was effective for increasing physical activity in students who were of high academic ability, while students of low- to moderate- academic ability did not
increase their physical activity levels in response to physical education programmes. Thorburn, Jess and Atencio (2011) challenged the common conception
that physical education programmes contribute to the well-being of students. Based on a review of Scottish physical education programmes, these authors
concluded that individual curriculums often produced contrasting effects in student such as those found in Fairclough and Stratton’s (2005) research. While
high-achieving students appear to benefit from this curriculum, such policy may promote exclusiveness in students of differing academic abilities (Thorburn
et al., 2011). As a result, physical education may actually detract from the well-being of marginalised student groups.
While studies (e.g., Janssen & LeBlanc, 2010; Standage et al., 2012) have demonstrated that increased physical activity has been associated with
reduced obesity and increased educational outcomes, the precise relationship between physical education policy and these benefits is less clear. Geyer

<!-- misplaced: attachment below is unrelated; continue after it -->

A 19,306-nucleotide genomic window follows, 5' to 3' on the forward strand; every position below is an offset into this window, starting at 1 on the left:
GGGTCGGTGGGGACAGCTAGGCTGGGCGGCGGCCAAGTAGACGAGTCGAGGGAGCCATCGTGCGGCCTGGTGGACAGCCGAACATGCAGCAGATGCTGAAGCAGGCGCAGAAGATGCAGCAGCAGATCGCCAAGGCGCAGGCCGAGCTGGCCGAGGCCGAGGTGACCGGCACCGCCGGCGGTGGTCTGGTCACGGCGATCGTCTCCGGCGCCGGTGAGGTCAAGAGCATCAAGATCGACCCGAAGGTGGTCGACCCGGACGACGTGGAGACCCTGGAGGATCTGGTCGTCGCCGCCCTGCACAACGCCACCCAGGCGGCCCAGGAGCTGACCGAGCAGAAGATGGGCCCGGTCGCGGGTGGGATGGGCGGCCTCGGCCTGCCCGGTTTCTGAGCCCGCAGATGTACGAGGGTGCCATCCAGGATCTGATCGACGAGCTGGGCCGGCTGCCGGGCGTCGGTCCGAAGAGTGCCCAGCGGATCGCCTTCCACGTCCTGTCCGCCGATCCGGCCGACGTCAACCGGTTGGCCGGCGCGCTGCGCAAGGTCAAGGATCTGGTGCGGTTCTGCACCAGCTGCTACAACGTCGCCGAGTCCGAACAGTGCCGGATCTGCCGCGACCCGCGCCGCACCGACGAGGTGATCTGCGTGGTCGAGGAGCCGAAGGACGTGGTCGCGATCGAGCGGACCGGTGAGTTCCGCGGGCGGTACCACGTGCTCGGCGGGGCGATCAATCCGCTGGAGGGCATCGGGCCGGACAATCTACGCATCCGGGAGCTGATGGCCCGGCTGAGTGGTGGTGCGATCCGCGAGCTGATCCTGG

(2012) criticised former education policy for its strong centralist nature and auditing approach toward education improvements. Therefore, allowing for
greater flexibility amongst individual schools to assess needs and design a curriculum that most effectively meets those needs is believed to be a
significant improvement over former policy (Geyer, 2012). Additional, more stringent evaluative strategies amongst individual schools may allow for less of
an auditing approach toward improving physical education outcomes and more of a proactive approach that anticipates changing needs amongst diverse student
groups (Geyer, 2012).
Limitations to Existing Policy
Though the National Curriculum for physical education is based on evidence and has recognised the widespread benefits of physical activity for UK student
population members, some limitations exist that have warranted changes within the new policy. In addition to the lack of evidence regarding its efficacy,
as well as the centralised and auditory approach toward addressing improvements in the system, the curriculum has been criticised for a lack of clarity and